It’s twelve by the time I make a sandwich, dye my hair, and finally shut my eyes. I let myself forget for a while. But fragments make their way back into my mind: the weed in the cookies, crouching low in the bushes, and saying nothing instead of saying no. The sun makes its way in through the blinds over the twin windows beside my bed. My eyes are red dots - every blink is a light bulb burning out.
And light bulbs aren’t meant to be turned on; they’re meant to already be on. But the filament breaks, burns, or simply melts. Unless it’s in good condition, it snaps.
There’s a hole in my heart that I’ve been trying to fill. This morning, I surrendered to it. I tried to cover it up with spiked strawberry lemonade. I photographed it. I did all that I could. It’s not enough to pick a sandwich, to choose a color of dye; who am I going to be? It’s an easier question to answer, or at least sidestep, when I’m proud of the things I’ve done, when I’m alone with the things I’ve scrapped or saved.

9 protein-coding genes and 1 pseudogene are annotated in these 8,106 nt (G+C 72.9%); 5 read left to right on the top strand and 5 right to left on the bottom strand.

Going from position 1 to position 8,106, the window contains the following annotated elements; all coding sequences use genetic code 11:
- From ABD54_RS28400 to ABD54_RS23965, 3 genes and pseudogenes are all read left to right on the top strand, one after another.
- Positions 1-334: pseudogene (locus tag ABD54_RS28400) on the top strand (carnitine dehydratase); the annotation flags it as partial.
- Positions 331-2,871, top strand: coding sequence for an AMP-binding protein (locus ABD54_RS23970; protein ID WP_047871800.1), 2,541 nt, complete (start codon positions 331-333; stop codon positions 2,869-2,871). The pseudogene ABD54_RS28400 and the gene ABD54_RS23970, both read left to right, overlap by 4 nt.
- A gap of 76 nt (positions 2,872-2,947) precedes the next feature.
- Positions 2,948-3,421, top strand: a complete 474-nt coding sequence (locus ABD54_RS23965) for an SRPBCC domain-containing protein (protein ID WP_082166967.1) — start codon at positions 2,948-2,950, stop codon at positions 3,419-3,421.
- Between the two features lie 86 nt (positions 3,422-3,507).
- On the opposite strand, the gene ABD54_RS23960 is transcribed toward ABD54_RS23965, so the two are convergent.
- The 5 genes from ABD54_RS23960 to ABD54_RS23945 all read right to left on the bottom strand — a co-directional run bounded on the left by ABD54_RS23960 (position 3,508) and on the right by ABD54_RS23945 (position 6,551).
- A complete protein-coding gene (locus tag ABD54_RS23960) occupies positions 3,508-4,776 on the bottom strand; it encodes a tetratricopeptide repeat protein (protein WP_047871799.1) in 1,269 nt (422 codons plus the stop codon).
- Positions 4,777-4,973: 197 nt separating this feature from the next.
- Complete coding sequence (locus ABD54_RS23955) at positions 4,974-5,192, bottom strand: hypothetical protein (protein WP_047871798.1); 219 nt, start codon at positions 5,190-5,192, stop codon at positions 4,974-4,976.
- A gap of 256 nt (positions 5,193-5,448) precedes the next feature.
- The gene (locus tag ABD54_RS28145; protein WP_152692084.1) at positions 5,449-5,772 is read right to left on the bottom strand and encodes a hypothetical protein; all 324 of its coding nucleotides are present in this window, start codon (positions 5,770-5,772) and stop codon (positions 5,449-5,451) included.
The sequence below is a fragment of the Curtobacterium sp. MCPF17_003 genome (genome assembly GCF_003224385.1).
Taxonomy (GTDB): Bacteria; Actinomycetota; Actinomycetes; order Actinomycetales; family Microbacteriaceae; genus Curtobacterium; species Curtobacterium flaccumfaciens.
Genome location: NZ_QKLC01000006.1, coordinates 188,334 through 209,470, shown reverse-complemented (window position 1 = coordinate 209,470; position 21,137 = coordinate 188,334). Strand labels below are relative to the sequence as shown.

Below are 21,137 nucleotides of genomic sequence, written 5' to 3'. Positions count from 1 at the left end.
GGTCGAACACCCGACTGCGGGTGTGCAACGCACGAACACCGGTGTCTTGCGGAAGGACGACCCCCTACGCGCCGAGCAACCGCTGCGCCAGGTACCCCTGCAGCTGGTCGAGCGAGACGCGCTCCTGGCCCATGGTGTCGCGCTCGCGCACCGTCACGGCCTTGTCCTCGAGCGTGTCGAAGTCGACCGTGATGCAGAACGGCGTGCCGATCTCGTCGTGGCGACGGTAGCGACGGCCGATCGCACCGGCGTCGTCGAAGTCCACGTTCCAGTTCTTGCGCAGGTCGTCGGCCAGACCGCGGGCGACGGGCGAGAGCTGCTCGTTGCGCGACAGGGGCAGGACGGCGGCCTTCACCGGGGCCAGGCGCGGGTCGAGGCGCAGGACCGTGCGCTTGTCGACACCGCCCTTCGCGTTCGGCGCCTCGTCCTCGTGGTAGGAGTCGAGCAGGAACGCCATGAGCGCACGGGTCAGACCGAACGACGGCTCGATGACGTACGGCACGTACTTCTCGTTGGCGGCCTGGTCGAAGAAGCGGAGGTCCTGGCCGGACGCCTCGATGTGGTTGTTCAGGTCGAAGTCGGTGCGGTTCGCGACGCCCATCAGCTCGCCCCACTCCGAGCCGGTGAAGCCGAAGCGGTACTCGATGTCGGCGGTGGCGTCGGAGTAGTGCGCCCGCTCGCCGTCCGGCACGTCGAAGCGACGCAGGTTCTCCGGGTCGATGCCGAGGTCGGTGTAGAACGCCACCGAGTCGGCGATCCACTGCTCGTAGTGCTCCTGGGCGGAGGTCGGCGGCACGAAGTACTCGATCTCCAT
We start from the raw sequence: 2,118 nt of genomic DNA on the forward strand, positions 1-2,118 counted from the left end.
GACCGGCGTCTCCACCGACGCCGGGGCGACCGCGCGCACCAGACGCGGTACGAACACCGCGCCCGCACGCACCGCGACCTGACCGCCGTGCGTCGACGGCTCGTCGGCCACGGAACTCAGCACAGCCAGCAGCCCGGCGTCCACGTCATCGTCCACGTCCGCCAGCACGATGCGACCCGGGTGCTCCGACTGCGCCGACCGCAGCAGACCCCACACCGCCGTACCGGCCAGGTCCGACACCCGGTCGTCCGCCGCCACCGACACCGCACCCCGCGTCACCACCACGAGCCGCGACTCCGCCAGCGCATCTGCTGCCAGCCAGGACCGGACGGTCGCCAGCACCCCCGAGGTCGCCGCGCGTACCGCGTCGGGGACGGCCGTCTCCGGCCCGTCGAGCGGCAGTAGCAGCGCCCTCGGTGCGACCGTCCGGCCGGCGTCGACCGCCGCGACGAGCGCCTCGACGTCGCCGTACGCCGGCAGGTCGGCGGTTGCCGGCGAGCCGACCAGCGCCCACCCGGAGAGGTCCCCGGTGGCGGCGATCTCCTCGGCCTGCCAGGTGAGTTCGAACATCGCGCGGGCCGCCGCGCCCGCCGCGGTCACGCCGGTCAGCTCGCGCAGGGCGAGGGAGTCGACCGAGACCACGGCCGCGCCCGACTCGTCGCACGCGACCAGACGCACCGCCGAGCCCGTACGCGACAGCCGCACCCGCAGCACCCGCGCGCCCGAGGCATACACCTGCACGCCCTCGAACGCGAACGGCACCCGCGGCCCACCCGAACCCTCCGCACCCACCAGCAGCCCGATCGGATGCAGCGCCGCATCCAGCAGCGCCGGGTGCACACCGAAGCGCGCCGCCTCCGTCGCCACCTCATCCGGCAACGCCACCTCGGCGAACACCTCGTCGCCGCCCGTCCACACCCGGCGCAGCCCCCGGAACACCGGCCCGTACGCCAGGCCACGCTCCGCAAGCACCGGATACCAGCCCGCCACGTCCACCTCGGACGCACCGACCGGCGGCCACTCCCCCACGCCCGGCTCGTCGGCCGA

My knees still hurt from hitting the sidewalk last Tuesday night, when I crashed my body into the cold ground and yellow and purple bruises bloomed overnight. I told myself that looks are subjective and conditional and in a small way, false. It’s a play we put on for one another. I took a bow, I fell; I found a tiny hole in the knee of my jeans where the world broke in.
I saw myself in the mirror as four strokes of eyeliner and a pair of brown boots. I liked it. But in the morning, I find myself walking on Fulton with the sun in my eyes and my tights ripped up on purpose, the only thing I’ve done by choice. Tiny regrets are caught like fireflies and stored in my chest. At night, they glow.